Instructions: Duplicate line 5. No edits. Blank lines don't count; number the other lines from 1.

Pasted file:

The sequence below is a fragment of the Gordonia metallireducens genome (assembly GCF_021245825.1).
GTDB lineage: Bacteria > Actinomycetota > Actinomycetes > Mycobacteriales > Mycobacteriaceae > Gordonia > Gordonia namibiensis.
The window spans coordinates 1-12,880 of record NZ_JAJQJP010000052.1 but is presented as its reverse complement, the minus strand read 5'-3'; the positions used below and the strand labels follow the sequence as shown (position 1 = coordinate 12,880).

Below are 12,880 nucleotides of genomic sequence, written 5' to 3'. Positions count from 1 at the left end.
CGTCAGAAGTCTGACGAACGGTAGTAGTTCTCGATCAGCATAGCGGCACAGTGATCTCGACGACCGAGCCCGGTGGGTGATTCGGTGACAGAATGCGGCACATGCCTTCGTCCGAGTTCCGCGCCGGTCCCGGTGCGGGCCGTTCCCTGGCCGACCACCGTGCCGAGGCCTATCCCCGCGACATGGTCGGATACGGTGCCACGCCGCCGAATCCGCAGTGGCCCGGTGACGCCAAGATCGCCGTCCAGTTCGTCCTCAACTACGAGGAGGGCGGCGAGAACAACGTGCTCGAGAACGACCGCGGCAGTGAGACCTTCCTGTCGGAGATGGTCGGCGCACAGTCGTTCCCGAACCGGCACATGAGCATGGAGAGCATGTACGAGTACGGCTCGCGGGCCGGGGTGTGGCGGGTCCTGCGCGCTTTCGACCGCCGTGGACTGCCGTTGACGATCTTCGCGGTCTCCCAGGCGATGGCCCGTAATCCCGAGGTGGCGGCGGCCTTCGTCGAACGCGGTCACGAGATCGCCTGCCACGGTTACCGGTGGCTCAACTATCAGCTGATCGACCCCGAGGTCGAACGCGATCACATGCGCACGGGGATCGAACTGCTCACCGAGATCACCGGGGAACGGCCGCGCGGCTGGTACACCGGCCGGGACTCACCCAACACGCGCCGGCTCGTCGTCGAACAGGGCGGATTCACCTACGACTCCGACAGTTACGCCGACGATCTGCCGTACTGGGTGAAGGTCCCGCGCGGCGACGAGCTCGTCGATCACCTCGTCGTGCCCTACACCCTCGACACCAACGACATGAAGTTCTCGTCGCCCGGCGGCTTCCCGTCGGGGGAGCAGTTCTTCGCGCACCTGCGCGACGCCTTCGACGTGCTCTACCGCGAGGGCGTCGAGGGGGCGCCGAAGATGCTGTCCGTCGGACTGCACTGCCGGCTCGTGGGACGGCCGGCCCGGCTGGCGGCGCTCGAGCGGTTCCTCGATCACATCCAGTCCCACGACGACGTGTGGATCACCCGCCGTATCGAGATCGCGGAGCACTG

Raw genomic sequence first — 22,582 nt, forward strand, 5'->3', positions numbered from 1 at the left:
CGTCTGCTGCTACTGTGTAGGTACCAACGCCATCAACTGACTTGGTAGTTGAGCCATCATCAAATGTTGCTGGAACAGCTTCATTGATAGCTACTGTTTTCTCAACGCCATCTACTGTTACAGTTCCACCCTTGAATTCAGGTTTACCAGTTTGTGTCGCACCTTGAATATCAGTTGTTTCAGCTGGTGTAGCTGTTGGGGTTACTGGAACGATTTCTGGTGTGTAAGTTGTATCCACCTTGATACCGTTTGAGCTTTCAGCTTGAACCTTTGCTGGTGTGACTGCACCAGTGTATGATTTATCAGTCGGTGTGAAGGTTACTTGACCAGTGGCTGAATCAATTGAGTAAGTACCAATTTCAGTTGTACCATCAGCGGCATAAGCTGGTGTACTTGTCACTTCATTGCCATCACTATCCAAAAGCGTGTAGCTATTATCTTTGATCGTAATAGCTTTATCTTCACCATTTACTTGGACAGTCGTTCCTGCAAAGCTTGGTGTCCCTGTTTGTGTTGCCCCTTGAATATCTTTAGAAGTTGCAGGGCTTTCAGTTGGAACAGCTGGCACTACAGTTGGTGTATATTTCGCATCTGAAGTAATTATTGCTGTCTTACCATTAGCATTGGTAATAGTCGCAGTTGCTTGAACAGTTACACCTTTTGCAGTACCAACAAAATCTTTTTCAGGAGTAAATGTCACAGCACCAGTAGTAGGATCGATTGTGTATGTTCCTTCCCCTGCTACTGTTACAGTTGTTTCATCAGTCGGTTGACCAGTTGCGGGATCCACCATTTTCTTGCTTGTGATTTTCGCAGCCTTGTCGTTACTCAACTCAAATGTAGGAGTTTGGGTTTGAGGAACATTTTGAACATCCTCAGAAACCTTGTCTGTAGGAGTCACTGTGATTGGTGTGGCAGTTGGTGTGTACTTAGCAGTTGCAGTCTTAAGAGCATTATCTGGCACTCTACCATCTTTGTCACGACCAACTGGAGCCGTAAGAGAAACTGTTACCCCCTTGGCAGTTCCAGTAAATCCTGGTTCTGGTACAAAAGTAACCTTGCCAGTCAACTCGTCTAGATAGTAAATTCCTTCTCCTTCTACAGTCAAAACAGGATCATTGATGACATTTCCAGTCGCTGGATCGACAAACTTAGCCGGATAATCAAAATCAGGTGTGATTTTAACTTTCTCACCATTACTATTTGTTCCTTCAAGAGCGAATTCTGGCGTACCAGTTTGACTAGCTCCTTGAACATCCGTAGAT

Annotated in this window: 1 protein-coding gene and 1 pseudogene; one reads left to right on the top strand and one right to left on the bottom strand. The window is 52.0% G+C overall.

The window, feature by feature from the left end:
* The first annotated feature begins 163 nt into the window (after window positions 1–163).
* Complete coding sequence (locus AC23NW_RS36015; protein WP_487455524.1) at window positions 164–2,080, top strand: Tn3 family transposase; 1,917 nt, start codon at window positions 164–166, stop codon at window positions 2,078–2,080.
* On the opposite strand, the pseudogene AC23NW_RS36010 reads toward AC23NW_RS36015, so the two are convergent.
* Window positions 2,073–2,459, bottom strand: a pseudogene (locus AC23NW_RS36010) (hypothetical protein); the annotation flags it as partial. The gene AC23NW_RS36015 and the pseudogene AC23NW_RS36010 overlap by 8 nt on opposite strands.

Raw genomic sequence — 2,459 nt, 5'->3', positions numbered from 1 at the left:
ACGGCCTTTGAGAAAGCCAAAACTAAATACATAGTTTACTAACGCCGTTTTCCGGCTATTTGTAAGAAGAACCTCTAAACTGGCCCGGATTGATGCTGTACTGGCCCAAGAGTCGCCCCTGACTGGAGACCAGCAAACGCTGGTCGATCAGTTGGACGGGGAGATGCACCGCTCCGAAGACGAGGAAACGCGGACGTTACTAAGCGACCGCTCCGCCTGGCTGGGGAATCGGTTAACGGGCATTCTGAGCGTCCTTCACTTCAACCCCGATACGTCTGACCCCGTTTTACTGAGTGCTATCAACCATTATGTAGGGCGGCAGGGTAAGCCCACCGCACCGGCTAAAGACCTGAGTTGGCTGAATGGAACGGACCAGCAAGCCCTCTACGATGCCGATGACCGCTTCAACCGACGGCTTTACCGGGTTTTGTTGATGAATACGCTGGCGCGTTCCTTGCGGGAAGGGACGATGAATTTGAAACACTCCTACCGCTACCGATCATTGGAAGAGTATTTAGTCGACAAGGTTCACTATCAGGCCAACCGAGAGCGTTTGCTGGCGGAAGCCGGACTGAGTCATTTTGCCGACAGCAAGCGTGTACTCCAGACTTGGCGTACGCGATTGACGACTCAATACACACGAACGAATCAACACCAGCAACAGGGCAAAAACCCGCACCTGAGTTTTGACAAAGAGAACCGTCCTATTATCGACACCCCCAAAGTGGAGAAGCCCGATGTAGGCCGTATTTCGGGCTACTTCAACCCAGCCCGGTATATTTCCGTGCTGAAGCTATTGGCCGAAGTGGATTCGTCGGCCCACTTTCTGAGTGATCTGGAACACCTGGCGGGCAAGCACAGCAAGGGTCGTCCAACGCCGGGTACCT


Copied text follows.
CGTCAGAAGTCTGACGAACGGTAGTAGTTCTCGATCAGCATAGCGGCACAGTGATCTCGACGACCGAGCCCGGTGGGTGATTCGGTGACAGAATGCGGCACATGCCTTCGTCCGAGTTCCGCGCCGGTCCCGGTGCGGGCCGTTCCCTGGCCGACCACCGTGCCGAGGCCTATCCCCGCGACATGGTCGGATACGGTGCCACGCCGCCGAATCCGCAGTGGCCCGGTGACGCCAAGATCGCCGTCCAGTTCGTCCTCAACTACGAGGAGGGCGGCGAGAACAACGTGCTCGAGAACGACCGCGGCAGTGAGACCTTCCTGTCGGAGATGGTCGGCGCACAGTCGTTCCCGAACCGGCACATGAGCATGGAGAGCATGTACGAGTACGGCTCGCGGGCCGGGGTGTGGCGGGTCCTGCGCGCTTTCGACCGCCGTGGACTGCCGTTGACGATCTTCGCGGTCTCCCAGGCGATGGCCCGTAATCCCGAGGTGGCGGCGGCCTTCGTCGAACGCGGTCACGAGATCGCCTGCCACGGTTACCGGTGGCTCAACTATCAGCTGATCGACCCCGAGGTCGAACGCGATCACATGCGCACGGGGATCGAACTGCTCACCGAGATCACCGGGGAACGGCCGCGCGGCTGGTACACCGGCCGGGACTCACCCAACACGCGCCGGCTCGTCGTCGAACAGGGCGGATTCACCTACGACTCCGACAGTTACGCCGACGATCTGCCGTACTGGGTGAAGGTCCCGCGCGGCGACGAGCTCGTCGATCACCTCGTCGTGCCCTACACCCTCGACACCAACGACATGAAGTTCTCGTCGCCCGGCGGCTTCCCGTCGGGGGAGCAGTTCTTCGCGCACCTGCGCGACGCCTTCGACGTGCTCTACCGCGAGGGCGTCGAGGGGGCGCCGAAGATGCTGTCCGTCGGACTGCACTGCCGGCTCGTGGGACGGCCGGCCCGGCTGGCGGCGCTCGAGCGGTTCCTCGATCACATCCAGTCCCACGACGACGTGTGGATCACCCGCCGTATCGAGATCGCGGAGCACTG